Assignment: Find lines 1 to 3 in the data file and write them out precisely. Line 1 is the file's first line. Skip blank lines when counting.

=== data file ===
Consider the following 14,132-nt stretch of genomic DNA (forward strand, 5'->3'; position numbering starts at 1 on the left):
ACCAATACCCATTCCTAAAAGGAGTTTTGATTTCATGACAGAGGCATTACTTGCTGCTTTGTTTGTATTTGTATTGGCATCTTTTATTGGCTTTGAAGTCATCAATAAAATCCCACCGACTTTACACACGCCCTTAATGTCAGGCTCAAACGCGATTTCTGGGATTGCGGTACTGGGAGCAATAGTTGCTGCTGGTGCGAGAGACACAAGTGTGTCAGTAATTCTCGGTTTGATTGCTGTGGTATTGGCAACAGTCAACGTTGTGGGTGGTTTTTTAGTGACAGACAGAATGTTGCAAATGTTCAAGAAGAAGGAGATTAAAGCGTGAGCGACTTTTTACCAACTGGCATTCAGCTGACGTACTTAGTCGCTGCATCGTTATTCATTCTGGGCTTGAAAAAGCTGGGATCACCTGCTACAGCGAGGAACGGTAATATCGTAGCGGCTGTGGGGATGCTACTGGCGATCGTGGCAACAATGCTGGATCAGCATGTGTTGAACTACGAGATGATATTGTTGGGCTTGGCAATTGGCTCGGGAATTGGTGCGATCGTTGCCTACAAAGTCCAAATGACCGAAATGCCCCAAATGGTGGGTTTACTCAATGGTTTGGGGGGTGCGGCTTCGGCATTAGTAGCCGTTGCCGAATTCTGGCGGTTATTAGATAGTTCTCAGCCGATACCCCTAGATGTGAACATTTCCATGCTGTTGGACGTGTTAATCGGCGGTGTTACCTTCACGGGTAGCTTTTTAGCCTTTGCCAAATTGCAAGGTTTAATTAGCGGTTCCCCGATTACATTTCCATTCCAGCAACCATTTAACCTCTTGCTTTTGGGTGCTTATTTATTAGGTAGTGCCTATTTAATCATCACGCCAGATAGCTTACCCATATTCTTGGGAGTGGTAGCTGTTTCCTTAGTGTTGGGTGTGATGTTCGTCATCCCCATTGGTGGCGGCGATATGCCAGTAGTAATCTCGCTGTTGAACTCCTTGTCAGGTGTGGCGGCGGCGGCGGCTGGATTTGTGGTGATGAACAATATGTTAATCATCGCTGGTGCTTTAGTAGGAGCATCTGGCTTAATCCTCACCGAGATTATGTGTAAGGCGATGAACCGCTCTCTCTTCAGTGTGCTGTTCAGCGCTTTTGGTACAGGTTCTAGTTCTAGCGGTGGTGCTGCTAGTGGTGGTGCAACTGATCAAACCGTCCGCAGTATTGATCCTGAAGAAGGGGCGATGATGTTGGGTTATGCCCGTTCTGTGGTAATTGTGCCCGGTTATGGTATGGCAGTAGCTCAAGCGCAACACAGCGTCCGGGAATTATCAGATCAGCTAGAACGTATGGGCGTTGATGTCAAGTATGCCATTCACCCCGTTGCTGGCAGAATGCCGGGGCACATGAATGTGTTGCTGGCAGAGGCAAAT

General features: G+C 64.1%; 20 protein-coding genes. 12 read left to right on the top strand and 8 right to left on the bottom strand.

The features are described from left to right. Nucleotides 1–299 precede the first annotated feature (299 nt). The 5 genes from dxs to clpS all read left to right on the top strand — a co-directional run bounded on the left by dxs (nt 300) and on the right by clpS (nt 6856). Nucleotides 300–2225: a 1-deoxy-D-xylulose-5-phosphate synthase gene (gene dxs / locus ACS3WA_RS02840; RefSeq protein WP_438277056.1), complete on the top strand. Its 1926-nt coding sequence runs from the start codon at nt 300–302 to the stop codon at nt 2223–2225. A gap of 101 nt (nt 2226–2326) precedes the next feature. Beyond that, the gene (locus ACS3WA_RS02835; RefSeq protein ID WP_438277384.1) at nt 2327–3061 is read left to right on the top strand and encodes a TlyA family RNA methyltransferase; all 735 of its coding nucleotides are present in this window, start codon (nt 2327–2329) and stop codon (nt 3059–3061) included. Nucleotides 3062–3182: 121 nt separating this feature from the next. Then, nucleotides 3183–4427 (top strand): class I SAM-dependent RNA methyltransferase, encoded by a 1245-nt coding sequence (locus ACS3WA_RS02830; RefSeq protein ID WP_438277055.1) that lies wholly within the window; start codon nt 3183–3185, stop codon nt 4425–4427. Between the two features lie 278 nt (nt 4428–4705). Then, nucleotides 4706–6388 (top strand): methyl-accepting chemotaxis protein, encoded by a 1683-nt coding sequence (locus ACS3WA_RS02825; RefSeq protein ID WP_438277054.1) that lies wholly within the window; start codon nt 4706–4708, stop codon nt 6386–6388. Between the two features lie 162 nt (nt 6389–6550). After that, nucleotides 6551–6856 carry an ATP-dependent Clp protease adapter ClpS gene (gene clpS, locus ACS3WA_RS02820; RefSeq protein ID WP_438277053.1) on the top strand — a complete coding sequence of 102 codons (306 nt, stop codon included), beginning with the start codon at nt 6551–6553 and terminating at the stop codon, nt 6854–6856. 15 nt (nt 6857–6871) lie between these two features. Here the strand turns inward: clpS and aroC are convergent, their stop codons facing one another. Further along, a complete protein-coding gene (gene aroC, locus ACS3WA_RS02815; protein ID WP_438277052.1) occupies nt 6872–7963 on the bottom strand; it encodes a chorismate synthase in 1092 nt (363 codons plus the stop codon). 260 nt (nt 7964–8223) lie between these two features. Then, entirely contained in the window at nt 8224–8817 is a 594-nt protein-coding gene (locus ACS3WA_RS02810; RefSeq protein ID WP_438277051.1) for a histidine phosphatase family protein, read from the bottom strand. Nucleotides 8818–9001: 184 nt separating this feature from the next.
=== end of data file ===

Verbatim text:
Consider the following 14,132-nt stretch of genomic DNA (forward strand, 5'->3'; position numbering starts at 1 on the left):
ACCAATACCCATTCCTAAAAGGAGTTTTGATTTCATGACAGAGGCATTACTTGCTGCTTTGTTTGTATTTGTATTGGCATCTTTTATTGGCTTTGAAGTCATCAATAAAATCCCACCGACTTTACACACGCCCTTAATGTCAGGCTCAAACGCGATTTCTGGGATTGCGGTACTGGGAGCAATAGTTGCTGCTGGTGCGAGAGACACAAGTGTGTCAGTAATTCTCGGTTTGATTGCTGTGGTATTGGCAACAGTCAACGTTGTGGGTGGTTTTTTAGTGACAGACAGAATGTTGCAAATGTTCAAGAAGAAGGAGATTAAAGCGTGAGCGACTTTTTACCAACTGGCATTCAGCTGACGTACTTAGTCGCTGCATCGTTATTCATTCTGGGCTTGAAAAAGCTGGGATCACCTGCTACAGCGAGGAACGGTAATATCGTAGCGGCTGTGGGGATGCTACTGGCGATCGTGGCAACAATGCTGGATCAGCATGTGTTGAACTACGAGATGATATTGTTGGGCTTGGCAATTGGCTCGGGAATTGGTGCGATCGTTGCCTACAAAGTCCAAATGACCGAAATGCCCCAAATGGTGGGTTTACTCAATGGTTTGGGGGGTGCGGCTTCGGCATTAGTAGCCGTTGCCGAATTCTGGCGGTTATTAGATAGTTCTCAGCCGATACCCCTAGATGTGAACATTTCCATGCTGTTGGACGTGTTAATCGGCGGTGTTACCTTCACGGGTAGCTTTTTAGCCTTTGCCAAATTGCAAGGTTTAATTAGCGGTTCCCCGATTACATTTCCATTCCAGCAACCATTTAACCTCTTGCTTTTGGGTGCTTATTTATTAGGTAGTGCCTATTTAATCATCACGCCAGATAGCTTACCCATATTCTTGGGAGTGGTAGCTGTTTCCTTAGTGTTGGGTGTGATGTTCGTCATCCCCATTGGTGGCGGCGATATGCCAGTAGTAATCTCGCTGTTGAACTCCTTGTCAGGTGTGGCGGCGGCGGCGGCTGGATTTGTGGTGATGAACAATATGTTAATCATCGCTGGTGCTTTAGTAGGAGCATCTGGCTTAATCCTCACCGAGATTATGTGTAAGGCGATGAACCGCTCTCTCTTCAGTGTGCTGTTCAGCGCTTTTGGTACAGGTTCTAGTTCTAGCGGTGGTGCTGCTAGTGGTGGTGCAACTGATCAAACCGTCCGCAGTATTGATCCTGAAGAAGGGGCGATGATGTTGGGTTATGCCCGTTCTGTGGTAATTGTGCCCGGTTATGGTATGGCAGTAGCTCAAGCGCAACACAGCGTCCGGGAATTATCAGATCAGCTAGAACGTATGGGCGTTGATGTCAAGTATGCCATTCACCCCGTTGCTGGCAGAATGCCGGGGCACATGAATGTGTTGCTGGCAGAGGCAAAT

General features: G+C 64.1%; 20 protein-coding genes. 12 read left to right on the top strand and 8 right to left on the bottom strand.